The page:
I mentioned here yesterday, with regards to the House debate on Iraq, that Republicans are in the tough position of defending President Bush’s troop escalation plan, because they have to pretend that they really believe in it. I wrote that their attitude this week will be more dutiful than diehard. Indeed, their discomfort was palpable during the initial hours of debate, yesterday afternoon.
I was struck by the fact that most of them barely mentioned the troop hike at all, or even the Iraq situation in general; rather, most spoke in broad terms about the global terrorist threat, apparently in the hopes of implying that vigilant Republicans recognize the lethality of those who plot against us, while feckless Democrats do not.
Well, now we know why the Republicans have decided to go global: Because they themselves recognize that any attempt to actually defend the troop hike, or to generally defend Bush’s war, is a stone cold loser.
This is what they say. A House Republican memo, outlining talking points for the debate, has surfaced online (somebody first leaked it to Democratic deputy leader Steny Hoyer) . Here’s the key passage:
"Democrats want to force us to focus on defending the surge….The debate should not be about the surge or its details. This debate should not even be about the Iraq war to date, mistakes that have been made, or whether we can, or cannot, win militarily. If we let Democrats force us into a debate on the surge or the current situation in Iraq, we lose.”
That certainly concedes a lot of ground. One would think that a debate over Iraq should focus on what has happened in the war to date, and the mistakes that have been made – such as invading without a postwar plan, disbanding the Iraqi army without any thought to where the soldiers might go, failing to anticipate a Sunni insurgency, and dozens of others. One would also think that a House debate over a resolution condemning the Surge should focus on the current situation in Iraq – since, after all, an assessment of the current situation might actually provide some insights into whether the Surge would work at all. One would think that Republicans might feel an obligation, during a House debate, to defend and explain the Surge to the thousands of American families that are sending Surgers into the fray.
But, as the Republicans acknowledge in their own memo, it is futile to engage on any of those issues. Having concluded that it’s a fool’s errand to defend Bush’s war on the merits, they have decided on the sole remaining option: Change the subject and try, once again, to paint the Democrats as soft on global terrorism.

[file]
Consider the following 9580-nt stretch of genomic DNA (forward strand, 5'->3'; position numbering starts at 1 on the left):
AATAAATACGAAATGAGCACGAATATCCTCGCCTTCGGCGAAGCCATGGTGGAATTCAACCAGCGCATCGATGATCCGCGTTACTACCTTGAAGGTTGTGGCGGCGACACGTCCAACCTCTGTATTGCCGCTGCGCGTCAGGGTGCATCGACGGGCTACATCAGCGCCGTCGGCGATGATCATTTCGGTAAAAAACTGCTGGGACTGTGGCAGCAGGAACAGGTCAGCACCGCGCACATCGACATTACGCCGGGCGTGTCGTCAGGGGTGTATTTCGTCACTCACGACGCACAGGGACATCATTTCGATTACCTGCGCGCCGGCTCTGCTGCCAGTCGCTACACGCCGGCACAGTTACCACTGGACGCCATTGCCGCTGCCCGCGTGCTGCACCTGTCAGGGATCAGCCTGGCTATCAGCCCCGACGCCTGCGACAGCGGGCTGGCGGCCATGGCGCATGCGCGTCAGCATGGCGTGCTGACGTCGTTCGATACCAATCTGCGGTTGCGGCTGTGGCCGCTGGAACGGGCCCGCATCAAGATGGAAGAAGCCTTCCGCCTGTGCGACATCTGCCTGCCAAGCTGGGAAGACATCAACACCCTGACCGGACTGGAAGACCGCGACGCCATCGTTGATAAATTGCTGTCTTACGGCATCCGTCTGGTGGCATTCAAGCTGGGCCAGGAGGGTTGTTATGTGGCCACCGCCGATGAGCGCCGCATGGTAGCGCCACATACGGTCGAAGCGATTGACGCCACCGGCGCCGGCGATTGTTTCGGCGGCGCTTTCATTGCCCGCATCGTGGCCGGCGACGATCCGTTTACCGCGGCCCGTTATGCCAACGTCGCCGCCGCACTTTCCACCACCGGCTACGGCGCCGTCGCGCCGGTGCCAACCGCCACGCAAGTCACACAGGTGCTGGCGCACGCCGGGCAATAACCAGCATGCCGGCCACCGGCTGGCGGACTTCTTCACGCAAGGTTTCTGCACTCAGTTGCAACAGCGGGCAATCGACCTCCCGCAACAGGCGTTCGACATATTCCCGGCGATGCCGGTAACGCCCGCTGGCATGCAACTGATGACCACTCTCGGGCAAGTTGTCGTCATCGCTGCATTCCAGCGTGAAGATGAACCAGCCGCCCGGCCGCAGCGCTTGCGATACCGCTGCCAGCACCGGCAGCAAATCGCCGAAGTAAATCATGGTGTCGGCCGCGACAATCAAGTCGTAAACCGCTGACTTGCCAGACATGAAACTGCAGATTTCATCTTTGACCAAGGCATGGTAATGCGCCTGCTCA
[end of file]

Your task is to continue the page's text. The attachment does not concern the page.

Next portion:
Why they would expect this strategy to work – given the results of the ’06 elections, and given the fact that most Americans concluded some time ago that the war in Iraq is actually a wasteful distraction from the global battle against terrorism – is anybody’s guess. But, as the memo makes clear, the Bush foot soldiers at this point don’t have the requisite body armor to withstand Democratic attack and engage on the facts.
Perhaps they were hoping today that Bush would bail them out with some fresh talking points; the president had the opportunity to do so, during a late-morning press conference. But, alas, he was no help. In fact, he managed to pour sand into the House GOP's limited weaponry.
Rather than joust with the Democrats over the merits of the troop hike, and the substance of the Bush war policy, the House Republicans have sought to limit their specific Iraq remarks to two arguments: Any resolution expressing disapproval of the troop hike will give aid and comfort to the terrorists, and any such resolution is tantamount to dissing the troops.
House GOP leader John Boehner, for instance, has already said that, by passing the resolution, "we're going to embolden the enemies." Surely the president agrees with that, right?
Wrong. Bush said at his press conference today, "Whether this particular resolution will impact enemy thought, I can't tell you that."
OK, what about the argument that the anti-Surge resolution is akin to dissing the troops? As GOP congressman David Dreier said during the debate, "You cannot claim to support our troops without supporting their mission." Surely the president at least agrees with that, right?
Wrong again. At his press conference, Bush was asked whether those who are speaking out against his troop hike are, by definition, undermining the troops. Here's his response: "I don't think so at all. You can be against my decision and still support the troops, absolutely."
So that doesn't leave his Capitol Hill allies much to work with. But the thing is, Bush knows that talking points don't mean squat at this stage of the war. He said so himself, near the end of the press conference: "What really matters is what happens on the ground (in Iraq). I can talk all day long, but what really matters to the American people is to see progress."
Neither side in the week-long House debate would disagree with that.